Trans-Tasman Accounting and Auditing Standards Advisory Group
2009 Report to Ministers

1. Overview

In 2009, the main activities and achievements of the Trans-Tasman Accounting and Auditing Standards Advisory Group (TTAASAG) were:

  • contributing to the development of a set of outcomes under the Closer Economic Relations (CER) and Single Economic Market (SEM) agendas. In August 2009, the Australian and New Zealand Governments agreed to an outcomes framework to progress a wide range of cross border economic initiatives. The outcomes framework includes five matters relating to accounting and auditing1. The outcomes framework applies reciprocally and once achieved will further align frameworks in Australia and New Zealand with the aim of benefiting both countries and increasing harmonisation. The accounting and auditing outcomes are:
    1. for-profit entities are able to use a single set of accounting standards and prepare only one set of financial statements; and Trans-Tasman companies have to prepare only one set of financial statements to one set of standards;
    2. not-for-profit entities are able to use a single set of accounting standards and prepare only one set of financial statements;
    3. auditors registered in one country can operate in the other country; and
    4. financial reporting standards bodies in Australia and New Zealand have functional equivalence.
  • considering a range of policy issues to inform policy development in relation to the accounting issues that have arisen out of the global financial crisis. This included participating in meetings of international agencies and contributing to the development of more effective financial reporting policies to prevent similar crises occurring in the future;
  • promoting regional engagement including through TTAASAG members attending and reporting back from the International Financial Reporting Standards (IFRS) Regional Policy Forum held in Beijing in April 2009 and being instrumental in the Formation of the Asian-Oceanian Standard-Setters Group (AOSSG);
  • considering the potential application of an international accounting standard for non publicly accountable entities as a means of reducing the financial reporting burden on small and medium sized entities in Australia and New Zealand;
  • implementing strategies to promote the profile and influence of Australia and New Zealand at international forums and on international accounting and auditing bodies. Examples include inviting guest presenters from domestic and international bodies to TTAASAG meetings to enable TTAASAG members to better understand the work and functions of these bodies;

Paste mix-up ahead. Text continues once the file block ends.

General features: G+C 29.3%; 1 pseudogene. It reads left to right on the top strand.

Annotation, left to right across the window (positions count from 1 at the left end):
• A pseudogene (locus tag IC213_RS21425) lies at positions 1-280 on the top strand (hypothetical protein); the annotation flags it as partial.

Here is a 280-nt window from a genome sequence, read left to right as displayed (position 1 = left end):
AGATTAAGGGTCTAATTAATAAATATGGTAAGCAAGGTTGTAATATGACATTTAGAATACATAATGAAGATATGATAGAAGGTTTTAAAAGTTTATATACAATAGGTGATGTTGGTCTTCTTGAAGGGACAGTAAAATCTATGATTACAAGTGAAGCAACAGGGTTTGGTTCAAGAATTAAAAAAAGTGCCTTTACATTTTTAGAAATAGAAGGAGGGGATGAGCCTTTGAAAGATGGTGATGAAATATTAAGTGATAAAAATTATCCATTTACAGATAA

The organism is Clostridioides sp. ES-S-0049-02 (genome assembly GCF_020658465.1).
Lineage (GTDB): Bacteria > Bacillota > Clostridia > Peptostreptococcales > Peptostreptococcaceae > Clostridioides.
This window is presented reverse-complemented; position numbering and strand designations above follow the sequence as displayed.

• continuing to promote greater trans-Tasman collaboration of auditing standard setting bodies and financial reporting standard setting bodies, including considering the possibility of cross-appointments between auditing standard setting bodies and continuing cross appointments between financial reporting standards bodies; and
  • exploring opportunities to formalise the established collaborative processes that exist between the professional bodies in Australia and New Zealand, and to enhance mechanisms for reporting back to TTAASAG members.

In 2010, the main objectives of the Group will be to:

  • continue to monitor and provide guidance on regulation and reforms in Australia and New Zealand to enable the SEM outcomes agreed upon by the two Governments to be achieved within proposed timeframes;
  • discuss and provide further guidance on the proposed reform of the financial reporting framework and the introduction of auditor regulation and oversight in New Zealand. These reforms will aim to further align the financial reporting and audit regulation frameworks in both countries in line with the outcome frameworks;
  • continue to work together, and with international agencies, to consider the accounting and assurance issues that have arisen in the context of the global financial crisis, and where possible, contribute to work being undertaken at an international level as part of the broader response to the global financial crisis;
  • facilitate greater engagement with the Asia-Pacific region by considering ways to expand and continue the IFRS Regional Policy Forum, in terms of issues considered at the Forum, the jurisdictions represented at the Forum and future locations of the Forum. The next IFRS Regional Policy Forum is scheduled to be held in Singapore in May 2010;
  • monitor the development of International Public Sector Accounting Standards (IPSAS). These standards are being developed by the International Public Sector Accounting Standards Board (IPSASB) and are being considered for adoption in New Zealand for public sector entities. Australia will continue to monitor the progress of IPSAS and assess whether they would be appropriate for implementation;